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69RoadRunner

Not Quite Prepared for Philmont

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We've had many scheduling problems conspire against us and haven't done nearly the prep that we should.  I'm even getting the boys to do hikes around the neighborhood with packs on their own time to get in shape.

I will make sure we have proper gear. This troop hasn't been a backpacking troop, it's been mostly car camping.

We are cramming for the final in these last couple of months.  We'll get in as much as we can.

I do have a recent Eagle from our troop going as an adult and he's worked at Philmont.

We'll be one of those crews that struggles at times.  We have trek 12 with no dry camps. That should help some.

But they'll learn.  They'll overcome adversity.  They'll have fun.

And we won't be like the troop my WFA instructor told us about that showed up with suitcases.

That was cathartic for me.

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The thing I seem to forget and am therefore destined to relearn on every trek is that the Scouts have different priorities than the adults.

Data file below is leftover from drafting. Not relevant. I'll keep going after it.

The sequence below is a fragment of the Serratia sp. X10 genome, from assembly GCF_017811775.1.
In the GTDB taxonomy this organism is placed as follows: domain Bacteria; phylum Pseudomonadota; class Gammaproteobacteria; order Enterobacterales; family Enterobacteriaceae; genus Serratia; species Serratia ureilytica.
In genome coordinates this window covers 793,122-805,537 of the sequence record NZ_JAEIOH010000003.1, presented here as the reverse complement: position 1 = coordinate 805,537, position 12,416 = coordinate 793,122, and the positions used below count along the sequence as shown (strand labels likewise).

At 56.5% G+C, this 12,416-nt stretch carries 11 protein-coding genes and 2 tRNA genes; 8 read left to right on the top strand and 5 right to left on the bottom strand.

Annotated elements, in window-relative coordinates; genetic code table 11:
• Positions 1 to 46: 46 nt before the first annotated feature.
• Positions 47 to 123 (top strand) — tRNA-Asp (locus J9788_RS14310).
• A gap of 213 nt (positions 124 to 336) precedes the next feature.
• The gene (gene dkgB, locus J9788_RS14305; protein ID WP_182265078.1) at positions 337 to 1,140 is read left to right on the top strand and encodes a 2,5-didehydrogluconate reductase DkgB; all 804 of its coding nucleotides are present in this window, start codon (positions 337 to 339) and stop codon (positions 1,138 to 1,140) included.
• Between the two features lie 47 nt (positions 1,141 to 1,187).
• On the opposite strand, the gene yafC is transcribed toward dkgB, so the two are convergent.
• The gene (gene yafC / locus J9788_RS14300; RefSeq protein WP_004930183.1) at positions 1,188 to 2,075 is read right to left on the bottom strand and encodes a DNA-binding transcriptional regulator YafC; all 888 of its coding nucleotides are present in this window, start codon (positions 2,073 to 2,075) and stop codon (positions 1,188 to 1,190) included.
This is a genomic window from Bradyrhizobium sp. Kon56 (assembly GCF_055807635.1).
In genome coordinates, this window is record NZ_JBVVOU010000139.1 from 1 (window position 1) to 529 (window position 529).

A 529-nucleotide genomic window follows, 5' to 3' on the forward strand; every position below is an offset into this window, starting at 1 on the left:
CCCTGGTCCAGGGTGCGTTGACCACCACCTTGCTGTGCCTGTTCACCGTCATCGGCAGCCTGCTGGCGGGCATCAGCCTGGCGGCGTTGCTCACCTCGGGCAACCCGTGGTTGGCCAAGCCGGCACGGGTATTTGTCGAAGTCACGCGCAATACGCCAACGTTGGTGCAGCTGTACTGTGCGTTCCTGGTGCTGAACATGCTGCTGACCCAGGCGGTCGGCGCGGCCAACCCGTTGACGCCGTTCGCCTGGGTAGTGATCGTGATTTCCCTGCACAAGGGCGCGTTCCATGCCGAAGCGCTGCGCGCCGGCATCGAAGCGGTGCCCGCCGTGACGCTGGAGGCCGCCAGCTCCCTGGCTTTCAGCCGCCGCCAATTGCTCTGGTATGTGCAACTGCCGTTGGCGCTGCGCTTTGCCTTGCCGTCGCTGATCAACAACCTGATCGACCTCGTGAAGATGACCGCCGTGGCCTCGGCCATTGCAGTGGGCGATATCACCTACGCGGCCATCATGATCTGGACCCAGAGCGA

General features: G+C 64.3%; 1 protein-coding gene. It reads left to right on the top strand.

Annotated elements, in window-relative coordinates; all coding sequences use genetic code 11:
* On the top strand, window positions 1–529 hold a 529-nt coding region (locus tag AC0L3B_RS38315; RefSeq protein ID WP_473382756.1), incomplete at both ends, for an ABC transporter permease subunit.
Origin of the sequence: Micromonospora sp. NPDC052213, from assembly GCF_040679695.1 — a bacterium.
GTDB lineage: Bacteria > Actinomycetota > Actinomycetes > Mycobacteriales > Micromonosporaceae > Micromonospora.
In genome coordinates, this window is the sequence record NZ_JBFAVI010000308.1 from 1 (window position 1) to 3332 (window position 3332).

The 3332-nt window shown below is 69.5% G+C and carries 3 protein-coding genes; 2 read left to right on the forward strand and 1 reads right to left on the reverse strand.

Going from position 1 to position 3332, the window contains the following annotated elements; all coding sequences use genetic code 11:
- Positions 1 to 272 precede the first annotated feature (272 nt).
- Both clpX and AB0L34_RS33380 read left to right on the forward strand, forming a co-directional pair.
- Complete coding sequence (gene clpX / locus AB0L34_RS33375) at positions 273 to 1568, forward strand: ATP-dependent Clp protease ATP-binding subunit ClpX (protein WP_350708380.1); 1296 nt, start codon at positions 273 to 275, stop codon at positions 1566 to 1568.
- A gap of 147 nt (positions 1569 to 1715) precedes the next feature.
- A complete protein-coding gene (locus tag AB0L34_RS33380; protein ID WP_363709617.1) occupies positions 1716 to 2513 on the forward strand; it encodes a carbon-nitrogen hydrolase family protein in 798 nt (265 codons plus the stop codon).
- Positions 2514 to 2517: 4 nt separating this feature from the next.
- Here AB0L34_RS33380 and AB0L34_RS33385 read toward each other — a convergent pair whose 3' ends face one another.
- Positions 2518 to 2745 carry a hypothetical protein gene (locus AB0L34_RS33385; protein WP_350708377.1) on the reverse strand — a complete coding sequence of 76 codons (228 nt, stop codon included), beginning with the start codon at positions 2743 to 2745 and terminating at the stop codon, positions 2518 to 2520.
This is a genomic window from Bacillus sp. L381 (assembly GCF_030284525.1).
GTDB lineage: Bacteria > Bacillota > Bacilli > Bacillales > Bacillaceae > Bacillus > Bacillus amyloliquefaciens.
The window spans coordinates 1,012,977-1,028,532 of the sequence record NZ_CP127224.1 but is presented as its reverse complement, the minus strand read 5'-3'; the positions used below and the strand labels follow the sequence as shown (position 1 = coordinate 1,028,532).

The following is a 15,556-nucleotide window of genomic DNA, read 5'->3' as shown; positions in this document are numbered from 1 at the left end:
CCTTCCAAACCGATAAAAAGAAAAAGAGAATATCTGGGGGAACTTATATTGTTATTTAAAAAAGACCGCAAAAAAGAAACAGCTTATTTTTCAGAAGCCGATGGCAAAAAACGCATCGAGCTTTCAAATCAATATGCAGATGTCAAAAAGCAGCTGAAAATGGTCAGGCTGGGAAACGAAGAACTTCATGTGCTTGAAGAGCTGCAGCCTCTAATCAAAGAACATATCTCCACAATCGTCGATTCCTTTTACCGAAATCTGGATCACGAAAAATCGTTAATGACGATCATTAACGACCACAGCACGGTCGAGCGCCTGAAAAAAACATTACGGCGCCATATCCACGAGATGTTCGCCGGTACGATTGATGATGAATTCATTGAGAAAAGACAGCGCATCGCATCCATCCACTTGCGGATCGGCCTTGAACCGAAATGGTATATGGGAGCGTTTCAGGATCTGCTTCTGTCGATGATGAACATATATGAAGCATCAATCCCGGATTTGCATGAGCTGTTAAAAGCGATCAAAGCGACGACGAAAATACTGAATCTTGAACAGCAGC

We want them to be physically prepared because we fear that we are not.  We want them to learn the map/compass skills so we are not embarrassed when ranger asks them to orient the map.  We want them to practice hanging bear bags so it doesnt take 2 hours for the first few nights.  They dont care about any of those things - they are young and athletic and will not feel the pain, they dont mind learning the map skills again, they seem to enjoy the fellowship of trying to get the food hung. 

Let them struggle.  To bring on storming.  So they can work through the issues.  And be stronger for it.

 

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I found that most boys aren't willing to do the kind of backpacking that will get them in shape. The altitude alone will slow them down no matter their shape. But, I've never had a scout dropout because he was out of shape. They can handle most trails. It's their feet that cause most of the physical problems on the trail. I recommend at least one, and two if you can, 5 mile hikes with full gear. That will give everyone enough miles to respect the weight of the pack and learn about foot (feet?) comfort. One of our younger scouts after one such hike decided the large jar of hair jell wasn't a good idea.

And if the scouts are going to develop a blister, the 5 mile hike is the place to do it. If you can, find a long downhill slope. The downhill slope will determine if the boots fit properly because the feet will be force into the toe. A comfortable boot on flat ground can become too small on a downhill slope and stress and bruise the toes. Adults will find out quickly is their knees are healthy or require hiking poles.